I finally finished Bedrock faith, which I read as a part of One book – One Chicago.
I am still thinking about this book. I rated it 4-star, but I would give it two separate grades if I could. One for the quality of writing, and another for the book’s main idea.
The book is very well written. You do not want to rush through; you are not trying to turn the pages before you finish reading and pick at the end. I read it slowly, enjoying the language, savoring each detail, and each of the characters appeared so real!
As for the book’s main idea, I am still hesitant about my feelings. I think that the book manifests it loud and clear that “once a bad apple always a bad apple.” It feels like Stew Pot “was born bad” and acted violently throughout his life because he could not act differently. And I have a problem with that statement. I believe that under life circumstances, a person can become very negative and that their mind might take such a turn that they would constantly think of harming somebody. But it will always be impossible for me to accept that people might be “born that way,” and there is no way to change it. I would love to discuss it with somebody who read it.
Another book I recently finished listening to is Caste by Isabel Wilkerson. My impressions are similar to what I felt after finishing “Color of Law”: I can’t believe it’s happening here and now. Wilkerson suggests that race is social rather than a biological characteristic and compares the position in the society of Blacks with this of untouchables in the Indian society. The similarities are shocking. Also, she describes many real-life situations that are too real, so well-recognizable, and once again, it feels unreal that things like this happen nowadays.
For the most part, Illinois is till currently in Phase 1B of the vaccination program. In order to get inoculated, you have to be 65 or older, or (with a few exceptions) an essential worker, or a teacher, or (in most parts of the state) be an adult with some kind of a long-term health issue. This means that most adults and none of the kids still can’t get it.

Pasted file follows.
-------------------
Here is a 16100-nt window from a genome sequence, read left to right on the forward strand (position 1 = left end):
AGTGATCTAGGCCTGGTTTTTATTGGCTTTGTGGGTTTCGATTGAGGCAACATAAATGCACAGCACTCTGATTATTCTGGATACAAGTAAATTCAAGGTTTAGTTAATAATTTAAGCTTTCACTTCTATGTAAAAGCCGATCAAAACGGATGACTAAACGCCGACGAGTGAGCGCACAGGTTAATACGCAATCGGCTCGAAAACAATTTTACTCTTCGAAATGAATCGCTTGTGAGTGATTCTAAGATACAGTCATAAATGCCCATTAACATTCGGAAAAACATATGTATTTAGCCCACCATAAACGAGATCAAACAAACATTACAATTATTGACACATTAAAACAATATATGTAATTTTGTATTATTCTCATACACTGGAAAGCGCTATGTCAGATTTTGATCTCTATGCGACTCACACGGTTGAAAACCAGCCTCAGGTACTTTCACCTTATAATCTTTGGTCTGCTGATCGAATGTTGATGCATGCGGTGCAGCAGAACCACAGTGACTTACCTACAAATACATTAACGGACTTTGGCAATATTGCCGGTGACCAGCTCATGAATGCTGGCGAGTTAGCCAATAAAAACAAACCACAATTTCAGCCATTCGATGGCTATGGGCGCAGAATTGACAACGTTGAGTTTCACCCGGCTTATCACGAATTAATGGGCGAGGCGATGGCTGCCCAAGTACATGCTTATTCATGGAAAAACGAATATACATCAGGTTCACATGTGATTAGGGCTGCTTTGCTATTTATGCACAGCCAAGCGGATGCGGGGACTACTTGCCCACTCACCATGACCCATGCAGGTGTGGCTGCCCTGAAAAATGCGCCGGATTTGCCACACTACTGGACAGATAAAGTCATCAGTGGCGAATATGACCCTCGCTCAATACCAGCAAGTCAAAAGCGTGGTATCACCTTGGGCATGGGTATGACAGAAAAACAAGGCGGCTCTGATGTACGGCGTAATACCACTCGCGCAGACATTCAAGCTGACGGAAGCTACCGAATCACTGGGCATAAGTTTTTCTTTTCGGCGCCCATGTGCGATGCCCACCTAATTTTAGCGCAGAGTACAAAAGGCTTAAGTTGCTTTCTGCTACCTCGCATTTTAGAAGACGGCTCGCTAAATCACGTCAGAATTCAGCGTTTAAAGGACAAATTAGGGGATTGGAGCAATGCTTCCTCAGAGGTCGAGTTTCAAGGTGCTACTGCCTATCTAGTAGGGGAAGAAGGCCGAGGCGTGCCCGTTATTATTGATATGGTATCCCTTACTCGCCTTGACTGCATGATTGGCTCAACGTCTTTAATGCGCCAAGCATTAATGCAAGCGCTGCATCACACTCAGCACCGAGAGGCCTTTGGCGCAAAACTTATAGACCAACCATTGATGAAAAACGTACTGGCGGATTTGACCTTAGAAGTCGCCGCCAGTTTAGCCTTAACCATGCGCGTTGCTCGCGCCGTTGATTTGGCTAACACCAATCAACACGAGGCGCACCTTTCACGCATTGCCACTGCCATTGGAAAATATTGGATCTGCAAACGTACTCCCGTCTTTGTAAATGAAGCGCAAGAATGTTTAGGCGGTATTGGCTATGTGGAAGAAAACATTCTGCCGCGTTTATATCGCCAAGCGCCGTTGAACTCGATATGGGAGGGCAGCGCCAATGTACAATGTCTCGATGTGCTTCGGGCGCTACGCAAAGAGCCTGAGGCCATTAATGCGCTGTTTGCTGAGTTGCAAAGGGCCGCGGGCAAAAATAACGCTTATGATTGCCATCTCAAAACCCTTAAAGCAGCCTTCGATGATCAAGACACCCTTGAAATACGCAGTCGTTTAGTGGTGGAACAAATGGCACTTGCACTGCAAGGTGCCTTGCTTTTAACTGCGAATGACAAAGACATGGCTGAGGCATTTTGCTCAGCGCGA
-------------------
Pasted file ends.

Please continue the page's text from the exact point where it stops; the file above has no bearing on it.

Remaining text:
For the most part.
In the end of February, the City of Chicago quietly launched the Protect Chicago Plus initiative, where the city is offering vaccinations to everybody age 18 or older who live in certain community areas and set up temporary vaccination sites. The idea is that the majority-black and majority-Hispanic neighborhoods have seen higher-than-average number of COVID-19 cases, hospitalizations and deaths, but also have fewer opportunities to get the vaccines. For example, the Lakeview neighborhood up on the North Side has a number of doctors’ offices, clinics and pharmacies. In North Lawndale, you can count those on two hands and still have fingers left over.
The city decided to set eligibility based on community areas, which makes sense. Neighborhoods come and go, their borders shift, and there isn’t always consensus on what they’re called and borders even are, while Chicago community areas have endured, with very few changes, for almost 100 years.
By now, everybody knows that if I am not blogging for a couple of days, it means that I have a crisis at work. This is precisely what’s going on now, plus – the chapter deadline is only two days away, and I have a big chunk of it still not written, plus it needs a lot of formatting rework. Nevertheless, when the Amazon screening of the new documentary was announced, I signed up because I could not not to see it! And I was watching it, while fixing stuff in production and while editing our current chapter.
It is brilliant. It is timely. It is eye-opening. I have an urge to make people who dare to lament about BML being too violent, about “how much longer we should beg pardon and feel sorry,” to watch this documentary from start to finish. Because the answer is – forever. At least for the foreseeable future.
And I may be biased towards a certain population of zero-generation immigrants. Still, way too often, I feel that they do not know these parts of American history, which were not publicized in history textbooks. They were not here, and their parents were not here, and when they come, they are too busy to get settled in their new life. They do not want to look around, question, and step away from their stereotypes, from the presumption that they know everything.
I will stop now:), but I want to share the official trailer and a review from Tribune, which I really liked!
When the protests started two weeks ago, and I was thinking about how I could help the cause, I resolved never to let the racist speech go around me. I resolved never to walk away in silent disgust, but to speak up, each time. I resolved to make it clear that the racist language is socially unacceptable.
I realized how difficult it was to follow through just a couple of hours later. One of the most frustrating parts is that a lot of racism comes from my home country and from the Americans, who came here from the same place. Over a year ago, I reduced my presence in the Russian blogosphere to about ten percent of my previous activity. But that time, I did not feel like anything I am saying could make a difference, so I reduced my presence there to a small group of close friends, many of whom are not fluent in English.
For about a week I was torn between wanting to keep my promise, and not wanting to start any discussions in Russian, but then several people emailed me and asked me to say something, They were writing to me that they do not have enough information, that Russian media is keeping silent about the riots, that their immigrant friends are horrified, and that they want to know the truth.